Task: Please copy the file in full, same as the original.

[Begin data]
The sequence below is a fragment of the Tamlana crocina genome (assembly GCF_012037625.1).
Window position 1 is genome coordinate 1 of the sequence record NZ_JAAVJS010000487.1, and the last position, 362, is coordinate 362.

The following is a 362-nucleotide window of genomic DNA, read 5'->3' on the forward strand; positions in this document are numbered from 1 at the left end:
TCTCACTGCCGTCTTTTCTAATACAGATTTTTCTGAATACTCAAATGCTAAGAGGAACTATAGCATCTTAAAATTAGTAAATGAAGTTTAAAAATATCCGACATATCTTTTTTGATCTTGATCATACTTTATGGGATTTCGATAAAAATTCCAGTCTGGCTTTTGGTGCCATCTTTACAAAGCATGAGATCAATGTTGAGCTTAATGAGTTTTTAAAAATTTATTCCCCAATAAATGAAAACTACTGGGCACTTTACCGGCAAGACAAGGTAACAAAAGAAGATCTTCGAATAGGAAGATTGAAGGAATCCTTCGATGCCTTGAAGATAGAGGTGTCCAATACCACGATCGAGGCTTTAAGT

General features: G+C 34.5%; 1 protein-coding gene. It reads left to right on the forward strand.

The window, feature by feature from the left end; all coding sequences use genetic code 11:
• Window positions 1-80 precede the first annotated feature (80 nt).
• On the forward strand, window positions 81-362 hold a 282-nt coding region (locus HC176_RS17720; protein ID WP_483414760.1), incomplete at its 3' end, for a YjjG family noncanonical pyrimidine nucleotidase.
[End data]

The sequence below is a fragment of the Tamlana crocina genome (assembly GCF_012037625.1).
Window position 1 is genome coordinate 1 of the sequence record NZ_JAAVJS010000487.1, and the last position, 362, is coordinate 362.

The following is a 362-nucleotide window of genomic DNA, read 5'->3' on the forward strand; positions in this document are numbered from 1 at the left end:
TCTCACTGCCGTCTTTTCTAATACAGATTTTTCTGAATACTCAAATGCTAAGAGGAACTATAGCATCTTAAAATTAGTAAATGAAGTTTAAAAATATCCGACATATCTTTTTTGATCTTGATCATACTTTATGGGATTTCGATAAAAATTCCAGTCTGGCTTTTGGTGCCATCTTTACAAAGCATGAGATCAATGTTGAGCTTAATGAGTTTTTAAAAATTTATTCCCCAATAAATGAAAACTACTGGGCACTTTACCGGCAAGACAAGGTAACAAAAGAAGATCTTCGAATAGGAAGATTGAAGGAATCCTTCGATGCCTTGAAGATAGAGGTGTCCAATACCACGATCGAGGCTTTAAGT

General features: G+C 34.5%; 1 protein-coding gene. It reads left to right on the forward strand.

The window, feature by feature from the left end; all coding sequences use genetic code 11:
• Window positions 1-80 precede the first annotated feature (80 nt).
• On the forward strand, window positions 81-362 hold a 282-nt coding region (locus HC176_RS17720; protein ID WP_483414760.1), incomplete at its 3' end, for a YjjG family noncanonical pyrimidine nucleotidase.